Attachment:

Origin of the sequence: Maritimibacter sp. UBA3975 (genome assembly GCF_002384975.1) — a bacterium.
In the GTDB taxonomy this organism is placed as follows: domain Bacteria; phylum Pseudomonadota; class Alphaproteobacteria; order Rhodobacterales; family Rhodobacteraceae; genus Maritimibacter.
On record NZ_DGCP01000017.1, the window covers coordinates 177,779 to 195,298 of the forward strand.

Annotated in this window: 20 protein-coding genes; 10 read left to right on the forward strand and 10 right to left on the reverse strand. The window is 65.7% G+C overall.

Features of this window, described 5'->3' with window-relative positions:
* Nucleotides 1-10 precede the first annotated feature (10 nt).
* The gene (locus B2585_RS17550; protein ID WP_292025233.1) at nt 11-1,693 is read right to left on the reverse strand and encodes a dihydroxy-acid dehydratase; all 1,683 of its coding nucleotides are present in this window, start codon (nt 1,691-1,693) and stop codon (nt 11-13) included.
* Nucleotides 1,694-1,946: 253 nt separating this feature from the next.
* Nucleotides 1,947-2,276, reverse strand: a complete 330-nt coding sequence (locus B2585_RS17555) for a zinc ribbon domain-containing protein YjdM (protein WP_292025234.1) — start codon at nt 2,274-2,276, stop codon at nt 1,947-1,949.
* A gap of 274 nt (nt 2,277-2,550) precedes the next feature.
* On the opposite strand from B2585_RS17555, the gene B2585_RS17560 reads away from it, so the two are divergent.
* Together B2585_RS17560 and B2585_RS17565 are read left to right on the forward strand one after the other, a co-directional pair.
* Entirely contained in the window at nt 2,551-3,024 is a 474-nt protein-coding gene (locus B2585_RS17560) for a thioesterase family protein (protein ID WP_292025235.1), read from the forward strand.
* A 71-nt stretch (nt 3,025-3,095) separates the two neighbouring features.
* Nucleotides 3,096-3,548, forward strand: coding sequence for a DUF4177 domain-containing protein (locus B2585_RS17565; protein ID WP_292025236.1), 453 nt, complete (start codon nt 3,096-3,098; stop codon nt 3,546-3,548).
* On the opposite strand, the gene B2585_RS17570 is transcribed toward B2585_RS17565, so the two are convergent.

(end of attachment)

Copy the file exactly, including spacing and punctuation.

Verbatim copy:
Origin of the sequence: Maritimibacter sp. UBA3975 (genome assembly GCF_002384975.1) — a bacterium.
In the GTDB taxonomy this organism is placed as follows: domain Bacteria; phylum Pseudomonadota; class Alphaproteobacteria; order Rhodobacterales; family Rhodobacteraceae; genus Maritimibacter.
On record NZ_DGCP01000017.1, the window covers coordinates 177,779 to 195,298 of the forward strand.

Annotated in this window: 20 protein-coding genes; 10 read left to right on the forward strand and 10 right to left on the reverse strand. The window is 65.7% G+C overall.

Features of this window, described 5'->3' with window-relative positions:
* Nucleotides 1-10 precede the first annotated feature (10 nt).
* The gene (locus B2585_RS17550; protein ID WP_292025233.1) at nt 11-1,693 is read right to left on the reverse strand and encodes a dihydroxy-acid dehydratase; all 1,683 of its coding nucleotides are present in this window, start codon (nt 1,691-1,693) and stop codon (nt 11-13) included.
* Nucleotides 1,694-1,946: 253 nt separating this feature from the next.
* Nucleotides 1,947-2,276, reverse strand: a complete 330-nt coding sequence (locus B2585_RS17555) for a zinc ribbon domain-containing protein YjdM (protein WP_292025234.1) — start codon at nt 2,274-2,276, stop codon at nt 1,947-1,949.
* A gap of 274 nt (nt 2,277-2,550) precedes the next feature.
* On the opposite strand from B2585_RS17555, the gene B2585_RS17560 reads away from it, so the two are divergent.
* Together B2585_RS17560 and B2585_RS17565 are read left to right on the forward strand one after the other, a co-directional pair.
* Entirely contained in the window at nt 2,551-3,024 is a 474-nt protein-coding gene (locus B2585_RS17560) for a thioesterase family protein (protein ID WP_292025235.1), read from the forward strand.
* A 71-nt stretch (nt 3,025-3,095) separates the two neighbouring features.
* Nucleotides 3,096-3,548, forward strand: coding sequence for a DUF4177 domain-containing protein (locus B2585_RS17565; protein ID WP_292025236.1), 453 nt, complete (start codon nt 3,096-3,098; stop codon nt 3,546-3,548).
* On the opposite strand, the gene B2585_RS17570 is transcribed toward B2585_RS17565, so the two are convergent.